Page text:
Caesarian Scar Revision
Overview (Caesarian Scar Revision)
Most women are happy with the scar left after a Caesarian section. However, in some cases, the tissues beneath the scar were not repaired adequately leaving a dent. The appearance may be worsened be the normal accumulation of fat that occurs on the lower abdomen in women in their mid-thirties/ the early forties. If the general abdominal contour is good, a Caesarian scar revision can improve the scar and lower abdominal contour. A major advantage is that it can be performed under local anaesthesia.
Who is a candidate?
Slim patients with a localised problem with the scar and lower abdominal contour may be a candidate. In some cases, women who have had a difficult labour and an emergency Caesarian find that the scar becomes an unpleasant reminder of what should be a happy event. Any tethering of the skin to the deeper tissues can be improved and special suture techniques and dressing should result in a fine scar. If there is significant fat or muscle laxity then a mini-abdominoplasty is more appropriate.
What are the consequences?
Caesarian Scar Revision leaves a scar in the lower abdomen, just above the pubic hairs and slightly longer than a traditional Caesarian scar. Some patients make better scars than others and in any case, all scars are red initially. You will be advised of special measure that you can employ to improve scar formation.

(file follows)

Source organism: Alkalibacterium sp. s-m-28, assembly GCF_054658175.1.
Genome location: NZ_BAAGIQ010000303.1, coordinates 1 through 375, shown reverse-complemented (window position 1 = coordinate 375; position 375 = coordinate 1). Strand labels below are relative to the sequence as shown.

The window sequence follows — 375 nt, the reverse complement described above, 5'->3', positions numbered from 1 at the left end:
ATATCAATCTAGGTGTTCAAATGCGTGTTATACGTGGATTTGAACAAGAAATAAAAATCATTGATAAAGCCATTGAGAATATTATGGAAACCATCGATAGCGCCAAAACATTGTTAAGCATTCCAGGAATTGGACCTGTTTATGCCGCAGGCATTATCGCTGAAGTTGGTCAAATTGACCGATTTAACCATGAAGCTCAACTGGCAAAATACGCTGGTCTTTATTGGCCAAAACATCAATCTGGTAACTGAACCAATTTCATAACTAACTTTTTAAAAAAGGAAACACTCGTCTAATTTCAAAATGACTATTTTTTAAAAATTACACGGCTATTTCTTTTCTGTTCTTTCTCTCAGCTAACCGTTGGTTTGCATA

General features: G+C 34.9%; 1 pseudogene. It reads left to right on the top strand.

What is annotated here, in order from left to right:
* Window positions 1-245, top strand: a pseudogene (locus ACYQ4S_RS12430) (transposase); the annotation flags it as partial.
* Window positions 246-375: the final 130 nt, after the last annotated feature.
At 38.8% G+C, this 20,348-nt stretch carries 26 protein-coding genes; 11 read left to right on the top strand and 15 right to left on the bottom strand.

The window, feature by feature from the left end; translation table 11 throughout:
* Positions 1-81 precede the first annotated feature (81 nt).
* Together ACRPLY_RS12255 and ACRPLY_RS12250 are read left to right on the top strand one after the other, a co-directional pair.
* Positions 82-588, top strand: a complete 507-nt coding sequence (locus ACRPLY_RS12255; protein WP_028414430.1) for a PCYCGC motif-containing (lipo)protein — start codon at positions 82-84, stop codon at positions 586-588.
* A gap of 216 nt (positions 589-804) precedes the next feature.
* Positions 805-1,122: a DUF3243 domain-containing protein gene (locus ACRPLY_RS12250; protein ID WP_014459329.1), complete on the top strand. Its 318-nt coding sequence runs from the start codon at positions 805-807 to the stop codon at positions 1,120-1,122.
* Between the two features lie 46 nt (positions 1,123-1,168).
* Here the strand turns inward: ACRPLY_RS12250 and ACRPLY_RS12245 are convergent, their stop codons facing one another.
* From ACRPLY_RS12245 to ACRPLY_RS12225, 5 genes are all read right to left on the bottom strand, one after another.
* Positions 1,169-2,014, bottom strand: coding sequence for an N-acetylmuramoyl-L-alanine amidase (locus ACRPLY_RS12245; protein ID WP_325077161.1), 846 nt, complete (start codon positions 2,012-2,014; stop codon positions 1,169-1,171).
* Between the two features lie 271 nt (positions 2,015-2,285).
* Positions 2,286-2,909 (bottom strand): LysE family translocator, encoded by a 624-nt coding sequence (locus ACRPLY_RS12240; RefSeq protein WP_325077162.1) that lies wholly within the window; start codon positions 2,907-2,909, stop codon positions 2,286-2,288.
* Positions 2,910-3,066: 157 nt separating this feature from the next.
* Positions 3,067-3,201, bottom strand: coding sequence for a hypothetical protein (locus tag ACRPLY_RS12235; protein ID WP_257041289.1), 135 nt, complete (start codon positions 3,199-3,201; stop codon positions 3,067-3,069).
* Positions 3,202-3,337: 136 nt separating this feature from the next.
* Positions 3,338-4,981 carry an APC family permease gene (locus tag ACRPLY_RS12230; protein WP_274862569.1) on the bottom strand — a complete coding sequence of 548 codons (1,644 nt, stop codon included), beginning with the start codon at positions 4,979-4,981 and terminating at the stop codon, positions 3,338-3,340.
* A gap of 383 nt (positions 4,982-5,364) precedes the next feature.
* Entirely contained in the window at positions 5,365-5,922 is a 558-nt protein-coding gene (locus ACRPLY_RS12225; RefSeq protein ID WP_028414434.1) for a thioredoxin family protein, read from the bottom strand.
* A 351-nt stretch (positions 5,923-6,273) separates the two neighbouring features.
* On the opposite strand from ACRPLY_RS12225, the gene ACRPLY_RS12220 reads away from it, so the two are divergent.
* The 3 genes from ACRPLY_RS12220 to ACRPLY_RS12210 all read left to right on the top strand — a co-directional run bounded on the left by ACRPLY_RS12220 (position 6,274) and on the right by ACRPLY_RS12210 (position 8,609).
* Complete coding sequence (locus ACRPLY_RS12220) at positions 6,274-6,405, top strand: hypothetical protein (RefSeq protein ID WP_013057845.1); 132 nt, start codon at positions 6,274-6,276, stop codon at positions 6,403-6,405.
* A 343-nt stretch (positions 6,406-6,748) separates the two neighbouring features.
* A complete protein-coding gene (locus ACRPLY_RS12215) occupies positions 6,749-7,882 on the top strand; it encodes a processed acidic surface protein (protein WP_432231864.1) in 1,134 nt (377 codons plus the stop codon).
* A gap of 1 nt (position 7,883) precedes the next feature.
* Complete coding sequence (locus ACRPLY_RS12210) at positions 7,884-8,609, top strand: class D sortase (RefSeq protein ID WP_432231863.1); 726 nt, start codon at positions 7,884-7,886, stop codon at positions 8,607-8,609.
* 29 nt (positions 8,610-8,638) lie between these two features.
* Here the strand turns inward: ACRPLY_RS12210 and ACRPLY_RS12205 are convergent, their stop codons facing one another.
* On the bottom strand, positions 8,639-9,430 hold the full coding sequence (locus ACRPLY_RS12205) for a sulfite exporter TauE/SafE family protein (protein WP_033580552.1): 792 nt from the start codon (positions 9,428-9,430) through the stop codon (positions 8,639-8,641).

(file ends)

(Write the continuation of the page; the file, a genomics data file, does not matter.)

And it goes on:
What are the limitations?
The operation will not remove excess fat from the abdomen- if there is significant excess fat, then liposuction may need to be added. If there are muscle laxity and mild skin excess, then a mini-abdominoplasty needs to be performed instead. A further pregnancy will, of course, stretch the skin again, although probably not to the same degree.
What are the risks?
Caesarian Scar Revision is usually performed as a day case under local anaesthetic. The scar will need to be supported with tape for a couple of weeks but there are no other specific risks of this relatively minor surgical procedure.
What would you need to do before the operation?
If you are overweight you would be well advised to diet as best results are obtained in people who are the correct weight for their height. If you smoke there may be a slightly greater risk of poor wound healing.
What should you expect at the time of the operation?
The surgery is performed under local anaesthesia. If you desire, you may have sedation. The operation takes 45-60 minutes and you may wish to bring your favourite music with you to listen to on headphones during the operation. There should be no pain immediately after the operation as a long-lasting local anaesthetic injection is used. Later you should take simple over the counter painkillers such as paracetamol. Your abdomen will feel tight for the first week or so and you should avoid strenuous exercise during this time.
Light activities are comfortable immediately but strenuous exercise is not advisable for about 10 days. The scar will initially be a fine line but may become raised and red temporarily. When it has fully settled, it should be pale, fine and flat. Mr Nduka will advise on ways to improve scars that are not settling.